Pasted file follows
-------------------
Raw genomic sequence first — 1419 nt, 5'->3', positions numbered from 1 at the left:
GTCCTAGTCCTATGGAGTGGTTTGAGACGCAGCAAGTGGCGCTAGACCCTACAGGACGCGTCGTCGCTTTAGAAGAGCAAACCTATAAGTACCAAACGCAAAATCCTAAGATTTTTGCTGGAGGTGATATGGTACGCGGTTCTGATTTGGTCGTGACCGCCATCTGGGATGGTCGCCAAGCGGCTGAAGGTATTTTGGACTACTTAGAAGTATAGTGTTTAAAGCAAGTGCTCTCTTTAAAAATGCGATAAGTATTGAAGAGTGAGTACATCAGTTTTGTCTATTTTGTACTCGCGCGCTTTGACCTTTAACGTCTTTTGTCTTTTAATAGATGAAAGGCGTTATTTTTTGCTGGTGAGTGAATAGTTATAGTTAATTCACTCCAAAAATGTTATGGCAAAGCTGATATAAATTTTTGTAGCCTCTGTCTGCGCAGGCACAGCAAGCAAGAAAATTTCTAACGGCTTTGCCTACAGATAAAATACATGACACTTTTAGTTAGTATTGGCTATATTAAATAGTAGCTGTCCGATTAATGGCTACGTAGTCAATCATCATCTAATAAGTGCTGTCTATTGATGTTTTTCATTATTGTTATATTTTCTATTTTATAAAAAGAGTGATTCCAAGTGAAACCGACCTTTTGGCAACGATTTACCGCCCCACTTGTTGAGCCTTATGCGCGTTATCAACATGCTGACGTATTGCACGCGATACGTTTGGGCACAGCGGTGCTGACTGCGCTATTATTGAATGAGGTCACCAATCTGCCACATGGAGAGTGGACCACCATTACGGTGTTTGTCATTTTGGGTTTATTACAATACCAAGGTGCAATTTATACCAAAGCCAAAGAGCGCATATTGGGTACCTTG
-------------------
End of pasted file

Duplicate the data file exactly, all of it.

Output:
Raw genomic sequence first — 1419 nt, 5'->3', positions numbered from 1 at the left:
GTCCTAGTCCTATGGAGTGGTTTGAGACGCAGCAAGTGGCGCTAGACCCTACAGGACGCGTCGTCGCTTTAGAAGAGCAAACCTATAAGTACCAAACGCAAAATCCTAAGATTTTTGCTGGAGGTGATATGGTACGCGGTTCTGATTTGGTCGTGACCGCCATCTGGGATGGTCGCCAAGCGGCTGAAGGTATTTTGGACTACTTAGAAGTATAGTGTTTAAAGCAAGTGCTCTCTTTAAAAATGCGATAAGTATTGAAGAGTGAGTACATCAGTTTTGTCTATTTTGTACTCGCGCGCTTTGACCTTTAACGTCTTTTGTCTTTTAATAGATGAAAGGCGTTATTTTTTGCTGGTGAGTGAATAGTTATAGTTAATTCACTCCAAAAATGTTATGGCAAAGCTGATATAAATTTTTGTAGCCTCTGTCTGCGCAGGCACAGCAAGCAAGAAAATTTCTAACGGCTTTGCCTACAGATAAAATACATGACACTTTTAGTTAGTATTGGCTATATTAAATAGTAGCTGTCCGATTAATGGCTACGTAGTCAATCATCATCTAATAAGTGCTGTCTATTGATGTTTTTCATTATTGTTATATTTTCTATTTTATAAAAAGAGTGATTCCAAGTGAAACCGACCTTTTGGCAACGATTTACCGCCCCACTTGTTGAGCCTTATGCGCGTTATCAACATGCTGACGTATTGCACGCGATACGTTTGGGCACAGCGGTGCTGACTGCGCTATTATTGAATGAGGTCACCAATCTGCCACATGGAGAGTGGACCACCATTACGGTGTTTGTCATTTTGGGTTTATTACAATACCAAGGTGCAATTTATACCAAAGCCAAAGAGCGCATATTGGGTACCTTG